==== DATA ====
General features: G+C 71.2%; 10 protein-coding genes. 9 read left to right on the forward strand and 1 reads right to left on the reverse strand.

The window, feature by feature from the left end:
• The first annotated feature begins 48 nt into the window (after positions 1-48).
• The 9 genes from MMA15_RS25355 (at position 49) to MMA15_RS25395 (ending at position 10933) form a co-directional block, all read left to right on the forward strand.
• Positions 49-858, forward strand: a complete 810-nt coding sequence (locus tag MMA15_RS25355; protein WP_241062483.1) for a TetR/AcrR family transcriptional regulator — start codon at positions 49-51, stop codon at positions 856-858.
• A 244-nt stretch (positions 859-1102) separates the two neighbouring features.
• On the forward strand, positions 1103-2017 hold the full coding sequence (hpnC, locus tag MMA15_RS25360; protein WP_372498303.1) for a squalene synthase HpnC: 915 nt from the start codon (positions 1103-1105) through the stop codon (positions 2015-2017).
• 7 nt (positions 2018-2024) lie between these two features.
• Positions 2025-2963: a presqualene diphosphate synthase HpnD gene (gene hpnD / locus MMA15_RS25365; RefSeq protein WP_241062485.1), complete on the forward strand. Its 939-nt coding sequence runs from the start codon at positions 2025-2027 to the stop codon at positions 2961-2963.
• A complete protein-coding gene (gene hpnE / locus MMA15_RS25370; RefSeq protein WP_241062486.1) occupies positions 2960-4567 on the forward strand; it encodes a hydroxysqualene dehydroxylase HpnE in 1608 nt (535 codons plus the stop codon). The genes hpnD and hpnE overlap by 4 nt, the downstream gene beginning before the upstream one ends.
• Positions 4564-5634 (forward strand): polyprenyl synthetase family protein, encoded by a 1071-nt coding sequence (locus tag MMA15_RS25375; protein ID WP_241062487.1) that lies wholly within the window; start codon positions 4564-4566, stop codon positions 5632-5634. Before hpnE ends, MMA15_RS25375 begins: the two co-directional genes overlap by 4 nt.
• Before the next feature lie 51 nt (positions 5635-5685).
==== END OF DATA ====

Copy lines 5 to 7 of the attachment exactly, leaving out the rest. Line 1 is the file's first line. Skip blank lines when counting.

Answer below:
• Positions 49-858, forward strand: a complete 810-nt coding sequence (locus tag MMA15_RS25355; protein WP_241062483.1) for a TetR/AcrR family transcriptional regulator — start codon at positions 49-51, stop codon at positions 856-858.
• A 244-nt stretch (positions 859-1102) separates the two neighbouring features.
• On the forward strand, positions 1103-2017 hold the full coding sequence (hpnC, locus tag MMA15_RS25360; protein WP_372498303.1) for a squalene synthase HpnC: 915 nt from the start codon (positions 1103-1105) through the stop codon (positions 2015-2017).